Here is a diagrammed example:
http://example.org/ark:/12025/654xz321/s3/f8.05v.tiff \________________/ \__/ \___/ \______/ \____________/ (replaceable) | | | Qualifier | ARK Label | | (NMA-supported) | | | Name Mapping Authority | Name (NAA-assigned) (NMA) | Name Assigning Authority Number (NAAN)
The ARK syntax can be summarized,
The NMA part, which makes the ARK actionable (clickable in a web browser), is in brackets to indicate that it is optional and replaceable. ARKs are intended to work with objects that last longer than the organizations that provide services for them, so when the provider changes it should not affect the object's identity. A different provider hosting the object would simply replace the NMA to reflect the new "home" of the object. For example,
The NAAN used above, 13030, represents the California Digital Library. As of 2012, roughly a hundred 2018, over 550 organizations have registered for ARK NAANs, including numerous universities, Google, the Internet Archive, WIPO, the British Library, and other national libraries.
Any stable memory organization may obtain a NAAN at no cost and begin assigning ARKs. Please contact the CDL if you are interested in generating and using ARKs for your information objects.
You can use any system you wish to manage your identifiers. One approach is to create and assign ARKs as a side-effect of deposit into a content repository, with ARKs publicized as being hosted on your server, eg,
Another option is to use the EZID service (http://ezid.cdlib.org), which means your ARKs would appear to be hosted at n2t.net, as in
As with any identifier scheme, persistence requires a redirectable reference to content in stable storage. EZID operates on a cost-recovery basis and can be used to manage your namespace, which includes minting and resolving ARKs (and other identifiers), as well as maintaining metadata. There's is also guidance on CDL Identifier Conventions available.
Because long-term identifiers often look like random strings of letters and digits, organizations typically use software to generate (or mint, in ARK parlance) and track identifiers. To mint ARKs, you may use any software that can produce identifiers conforming to the ARK specification. CDL uses the open-source NOID open source Noid (nice opaque identifiers, rhymes with "employed") software, which creates minters and accepts commands that operate them. The noid software documentation explains how to use noid not only to mint identifiers but also to serve as an institution's "identifier resolver".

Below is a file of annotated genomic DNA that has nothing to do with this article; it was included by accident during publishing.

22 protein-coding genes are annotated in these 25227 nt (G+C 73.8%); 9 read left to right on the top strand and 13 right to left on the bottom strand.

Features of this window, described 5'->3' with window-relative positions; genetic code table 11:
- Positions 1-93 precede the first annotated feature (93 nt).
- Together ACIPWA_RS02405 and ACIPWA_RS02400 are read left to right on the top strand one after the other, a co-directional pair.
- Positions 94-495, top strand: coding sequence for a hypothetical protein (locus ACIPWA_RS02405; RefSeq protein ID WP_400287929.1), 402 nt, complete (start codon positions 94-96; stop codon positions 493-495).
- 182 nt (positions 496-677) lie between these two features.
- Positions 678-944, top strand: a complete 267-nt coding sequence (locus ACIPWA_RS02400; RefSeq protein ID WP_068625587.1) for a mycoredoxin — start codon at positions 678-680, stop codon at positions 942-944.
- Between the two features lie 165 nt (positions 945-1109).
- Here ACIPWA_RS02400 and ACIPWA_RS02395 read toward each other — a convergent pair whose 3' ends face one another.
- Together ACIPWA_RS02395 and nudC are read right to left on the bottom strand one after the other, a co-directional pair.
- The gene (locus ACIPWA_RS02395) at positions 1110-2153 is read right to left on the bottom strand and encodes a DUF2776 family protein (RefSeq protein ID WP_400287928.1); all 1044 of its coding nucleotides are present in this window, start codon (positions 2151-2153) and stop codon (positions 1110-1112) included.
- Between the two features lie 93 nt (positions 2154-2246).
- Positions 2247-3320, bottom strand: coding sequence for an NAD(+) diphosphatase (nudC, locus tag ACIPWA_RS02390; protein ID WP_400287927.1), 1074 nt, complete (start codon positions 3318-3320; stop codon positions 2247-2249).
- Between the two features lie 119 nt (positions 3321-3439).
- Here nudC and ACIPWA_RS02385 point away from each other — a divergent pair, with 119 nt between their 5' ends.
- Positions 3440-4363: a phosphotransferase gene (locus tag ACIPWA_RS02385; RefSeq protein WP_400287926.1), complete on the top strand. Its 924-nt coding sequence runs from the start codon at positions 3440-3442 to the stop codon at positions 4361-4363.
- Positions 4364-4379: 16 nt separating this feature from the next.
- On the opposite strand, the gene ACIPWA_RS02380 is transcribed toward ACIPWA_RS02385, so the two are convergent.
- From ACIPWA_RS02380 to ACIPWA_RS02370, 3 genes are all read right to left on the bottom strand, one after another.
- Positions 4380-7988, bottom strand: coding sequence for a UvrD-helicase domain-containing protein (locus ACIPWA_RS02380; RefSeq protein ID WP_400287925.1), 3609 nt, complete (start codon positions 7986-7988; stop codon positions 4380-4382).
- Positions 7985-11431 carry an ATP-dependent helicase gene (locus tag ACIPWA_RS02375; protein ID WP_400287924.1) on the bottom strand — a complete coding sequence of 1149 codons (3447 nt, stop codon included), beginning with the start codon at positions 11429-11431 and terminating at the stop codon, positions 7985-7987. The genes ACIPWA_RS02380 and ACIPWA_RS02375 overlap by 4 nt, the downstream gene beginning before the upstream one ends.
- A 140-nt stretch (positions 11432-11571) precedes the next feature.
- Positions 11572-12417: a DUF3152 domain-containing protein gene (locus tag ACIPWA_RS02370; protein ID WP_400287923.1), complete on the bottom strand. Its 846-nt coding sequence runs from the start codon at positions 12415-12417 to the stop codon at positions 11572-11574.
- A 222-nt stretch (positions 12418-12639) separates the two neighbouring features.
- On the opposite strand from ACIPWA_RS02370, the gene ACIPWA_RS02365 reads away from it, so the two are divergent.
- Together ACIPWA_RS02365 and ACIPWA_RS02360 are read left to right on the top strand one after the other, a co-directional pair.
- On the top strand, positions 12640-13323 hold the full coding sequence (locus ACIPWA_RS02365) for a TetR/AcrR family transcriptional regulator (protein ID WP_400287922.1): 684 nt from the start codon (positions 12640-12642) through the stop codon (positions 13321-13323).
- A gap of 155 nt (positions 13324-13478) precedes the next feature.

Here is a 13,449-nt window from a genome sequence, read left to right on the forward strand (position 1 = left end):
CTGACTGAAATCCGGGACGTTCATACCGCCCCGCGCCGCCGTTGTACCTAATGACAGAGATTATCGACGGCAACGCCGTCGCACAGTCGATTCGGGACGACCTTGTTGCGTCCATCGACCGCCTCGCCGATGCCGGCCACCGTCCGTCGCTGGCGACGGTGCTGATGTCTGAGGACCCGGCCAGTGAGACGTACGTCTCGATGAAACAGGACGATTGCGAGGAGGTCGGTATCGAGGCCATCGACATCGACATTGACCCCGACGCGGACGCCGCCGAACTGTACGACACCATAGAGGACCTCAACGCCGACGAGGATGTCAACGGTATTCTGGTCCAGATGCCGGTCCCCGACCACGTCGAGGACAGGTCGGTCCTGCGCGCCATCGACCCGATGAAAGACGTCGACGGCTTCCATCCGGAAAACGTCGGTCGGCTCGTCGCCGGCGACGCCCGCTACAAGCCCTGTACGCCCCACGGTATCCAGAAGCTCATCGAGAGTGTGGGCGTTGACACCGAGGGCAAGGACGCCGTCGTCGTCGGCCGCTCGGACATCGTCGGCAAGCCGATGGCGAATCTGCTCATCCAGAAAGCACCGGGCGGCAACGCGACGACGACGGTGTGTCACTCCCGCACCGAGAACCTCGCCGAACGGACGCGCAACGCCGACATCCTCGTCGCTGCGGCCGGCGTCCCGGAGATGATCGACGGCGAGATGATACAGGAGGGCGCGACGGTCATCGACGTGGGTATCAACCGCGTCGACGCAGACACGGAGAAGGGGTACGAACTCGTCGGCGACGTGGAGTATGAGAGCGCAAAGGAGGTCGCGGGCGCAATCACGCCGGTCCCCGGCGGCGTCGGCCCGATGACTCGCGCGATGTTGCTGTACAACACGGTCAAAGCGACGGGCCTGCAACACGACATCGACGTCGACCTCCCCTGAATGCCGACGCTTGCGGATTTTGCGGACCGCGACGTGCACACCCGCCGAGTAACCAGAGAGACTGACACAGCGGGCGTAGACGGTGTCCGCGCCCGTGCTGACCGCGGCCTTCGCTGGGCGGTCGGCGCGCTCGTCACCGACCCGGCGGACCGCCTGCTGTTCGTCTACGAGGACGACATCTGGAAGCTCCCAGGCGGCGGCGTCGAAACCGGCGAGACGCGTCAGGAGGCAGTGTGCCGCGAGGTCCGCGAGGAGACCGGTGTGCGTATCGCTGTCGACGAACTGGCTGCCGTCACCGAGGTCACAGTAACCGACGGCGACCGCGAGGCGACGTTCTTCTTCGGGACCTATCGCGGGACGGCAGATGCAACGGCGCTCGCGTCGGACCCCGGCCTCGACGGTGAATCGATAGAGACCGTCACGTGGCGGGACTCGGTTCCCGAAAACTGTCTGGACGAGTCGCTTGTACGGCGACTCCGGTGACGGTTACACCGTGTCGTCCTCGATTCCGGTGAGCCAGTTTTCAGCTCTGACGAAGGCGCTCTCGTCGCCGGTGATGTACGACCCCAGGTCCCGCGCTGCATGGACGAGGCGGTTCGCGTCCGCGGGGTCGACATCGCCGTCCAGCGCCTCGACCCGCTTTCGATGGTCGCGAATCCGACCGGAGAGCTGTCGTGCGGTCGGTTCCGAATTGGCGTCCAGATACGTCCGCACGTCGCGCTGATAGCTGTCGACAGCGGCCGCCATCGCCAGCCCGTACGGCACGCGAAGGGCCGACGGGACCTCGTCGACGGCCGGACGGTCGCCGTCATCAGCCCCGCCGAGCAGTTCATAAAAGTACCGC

ARKs in Action – Inflections
* We regret that the examples in this section are temporarily broken.*
An ARK provides extra services above and beyond that of an ordinary URL. Instead of connecting to one thing, an ARK should connect to three things:
This is a achieved through the use of "inflections", or different kinds of endings. With no ending, the ARK (in a URL) gives you what you expect from a web browser. If you add a single '?' to the end, for example,
erc: who: Dallas (:unavTex.). unavailablePolice Dept. what: [Photographs Truckeeof River,Identification below Truckee Station, looking towards Eastern Summit. -- Photographer's number: 222 -- Photographer's series: Central Pacific Railroad, California. Cards] when: (:unav) unavailable 1963 where: http://arktexashistory.cdlibunt.orgedu/ark:/1303067531/tf5p30086kmetapth346793/
Adding '??' to the end should return a policy statement. It is a side-benefit of ARKs that an object's metadata doesn't need an identifier different from that for the object, which cuts in half the number of identifiers that need to be generated and managed.
There is also information available about CDL Identifier Conventions.